The threat of terrorism struck downtown Tampa on Thursday afternoon with a bomb scare.
Shortly after 1 p.m., someone spotted a briefcase, with no apparent owner. It was left on top of a garbage can in the patio area of the Bank of America building on Tampa and Jackson streets.
Given last week?s terrorist attacks, the police were called and responded within minutes.
The bomb squad, fire department and police descended within minutes, cordoning off a two-block avenue.
Joe Durkin, spokesman for the Tampa Police Department, said all law enforcement is on guard because of the attacks.
?Because of the recent events, there?s a heightened sense of security,? he said.
Police evacuated all of the sidewalks but not the surrounding offices.
Hundreds of employees on their way back to their offices from noon lunches, crammed the sidewalks speculating what was happening. Traffic clogged streets immediately as police put up barricades.
Drivers, leaning out their windows, yelled to pedestrians and other drivers, ?Do you know what?s happening??
Brenda Greenwald, a hotdog vendor on the corner of Franklin Street and Kennedy Boulevard, has worked downtown for 19 years and said while she has seen bomb scares, Thursday?s was different.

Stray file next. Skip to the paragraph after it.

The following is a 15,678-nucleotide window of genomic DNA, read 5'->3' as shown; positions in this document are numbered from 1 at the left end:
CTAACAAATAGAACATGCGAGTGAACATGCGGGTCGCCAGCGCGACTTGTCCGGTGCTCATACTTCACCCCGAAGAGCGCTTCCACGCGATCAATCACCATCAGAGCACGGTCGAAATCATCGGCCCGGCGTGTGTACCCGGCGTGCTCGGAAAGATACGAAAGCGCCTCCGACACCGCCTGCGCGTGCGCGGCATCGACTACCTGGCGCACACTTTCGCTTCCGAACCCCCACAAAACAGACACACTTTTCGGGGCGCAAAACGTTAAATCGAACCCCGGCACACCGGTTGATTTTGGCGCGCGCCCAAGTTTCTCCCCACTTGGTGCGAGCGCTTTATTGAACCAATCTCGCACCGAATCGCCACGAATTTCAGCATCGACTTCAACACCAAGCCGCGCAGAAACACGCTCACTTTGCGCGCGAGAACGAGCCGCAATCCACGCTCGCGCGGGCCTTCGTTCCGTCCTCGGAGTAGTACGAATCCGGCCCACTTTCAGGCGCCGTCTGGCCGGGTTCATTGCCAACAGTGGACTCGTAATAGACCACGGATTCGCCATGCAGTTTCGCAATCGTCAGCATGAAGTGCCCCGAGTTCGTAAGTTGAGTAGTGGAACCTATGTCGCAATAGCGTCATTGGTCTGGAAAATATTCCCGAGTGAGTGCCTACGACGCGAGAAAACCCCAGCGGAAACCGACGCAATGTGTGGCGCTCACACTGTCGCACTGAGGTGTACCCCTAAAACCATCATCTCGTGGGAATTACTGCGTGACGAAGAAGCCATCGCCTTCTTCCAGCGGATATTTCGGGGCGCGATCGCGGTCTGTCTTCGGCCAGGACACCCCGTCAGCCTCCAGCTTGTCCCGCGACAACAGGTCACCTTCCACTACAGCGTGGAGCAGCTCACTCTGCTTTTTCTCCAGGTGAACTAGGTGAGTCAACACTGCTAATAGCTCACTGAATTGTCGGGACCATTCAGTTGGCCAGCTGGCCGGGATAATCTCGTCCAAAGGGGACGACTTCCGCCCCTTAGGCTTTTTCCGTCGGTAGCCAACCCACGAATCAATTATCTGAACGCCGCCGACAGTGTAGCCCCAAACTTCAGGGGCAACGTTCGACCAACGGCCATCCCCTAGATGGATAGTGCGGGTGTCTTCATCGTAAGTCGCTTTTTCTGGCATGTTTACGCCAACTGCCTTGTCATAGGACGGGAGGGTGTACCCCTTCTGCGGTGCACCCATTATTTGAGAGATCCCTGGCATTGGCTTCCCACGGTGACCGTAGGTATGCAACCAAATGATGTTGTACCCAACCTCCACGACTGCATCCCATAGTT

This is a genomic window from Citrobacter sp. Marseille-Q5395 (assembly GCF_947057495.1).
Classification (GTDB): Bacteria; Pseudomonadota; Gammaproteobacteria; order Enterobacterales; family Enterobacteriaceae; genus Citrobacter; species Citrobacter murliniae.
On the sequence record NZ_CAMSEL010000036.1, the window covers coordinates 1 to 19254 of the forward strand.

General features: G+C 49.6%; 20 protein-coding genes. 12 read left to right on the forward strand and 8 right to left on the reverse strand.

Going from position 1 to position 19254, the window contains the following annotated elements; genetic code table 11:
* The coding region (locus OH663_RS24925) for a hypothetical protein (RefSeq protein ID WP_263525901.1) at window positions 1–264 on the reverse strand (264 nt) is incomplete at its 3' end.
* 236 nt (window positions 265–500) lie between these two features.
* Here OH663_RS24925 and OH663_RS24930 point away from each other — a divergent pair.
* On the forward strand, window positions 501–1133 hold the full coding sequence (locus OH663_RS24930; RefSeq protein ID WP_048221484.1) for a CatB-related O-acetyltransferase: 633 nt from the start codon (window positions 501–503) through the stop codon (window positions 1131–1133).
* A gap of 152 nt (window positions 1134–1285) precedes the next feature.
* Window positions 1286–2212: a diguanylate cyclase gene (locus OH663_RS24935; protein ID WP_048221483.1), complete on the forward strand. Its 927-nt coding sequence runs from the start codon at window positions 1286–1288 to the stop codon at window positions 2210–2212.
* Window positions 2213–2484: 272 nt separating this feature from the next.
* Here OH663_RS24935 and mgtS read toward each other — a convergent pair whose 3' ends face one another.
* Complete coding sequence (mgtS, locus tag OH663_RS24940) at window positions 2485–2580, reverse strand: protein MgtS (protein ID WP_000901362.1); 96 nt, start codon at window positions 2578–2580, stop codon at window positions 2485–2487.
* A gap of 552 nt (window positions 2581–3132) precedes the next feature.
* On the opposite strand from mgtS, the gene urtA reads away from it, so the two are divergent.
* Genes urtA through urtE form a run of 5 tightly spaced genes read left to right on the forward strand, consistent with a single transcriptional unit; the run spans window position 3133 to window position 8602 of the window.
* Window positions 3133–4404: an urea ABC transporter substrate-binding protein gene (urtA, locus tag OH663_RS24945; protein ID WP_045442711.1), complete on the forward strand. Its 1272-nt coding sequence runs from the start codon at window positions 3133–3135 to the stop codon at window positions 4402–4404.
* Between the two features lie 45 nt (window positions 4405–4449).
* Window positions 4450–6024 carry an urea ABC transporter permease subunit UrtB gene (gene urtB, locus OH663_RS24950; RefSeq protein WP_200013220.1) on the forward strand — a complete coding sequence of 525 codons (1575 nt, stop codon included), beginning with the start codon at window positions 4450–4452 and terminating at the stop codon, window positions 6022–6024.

?It was the first time everyone backed far away,? she said. ?Even the fireman backed off a distance.?
Durkin said the bomb squad used a robot to get the briefcase and then X-rayed it, finding no explosive materials.
?It was a normal briefcase and had all the normal contents of a briefcase,? Durkin said. It?s owner had not claimed it as of Thursday.
He said there have been other bomb scares since the attack, but none that involved an object being found.
Thursday?s scare comes at a time when Americans are living in an apprehensive mode.
But Robert Cervantes, a valet at the Hyatt Regency hotel, said he wasn?t nervous despite being moved a block away.
?I thought it was fake,? he said. ?I just didn?t think a bomb would be there.?
Cervantes? nonchalant attitude is what law enforcement is trying to avoid.
?Tampa police and Tampa fire used the appropriate amount of precaution,? Durkin said. ?It reflects on the heightened sense of anxiety felt around the nation.?
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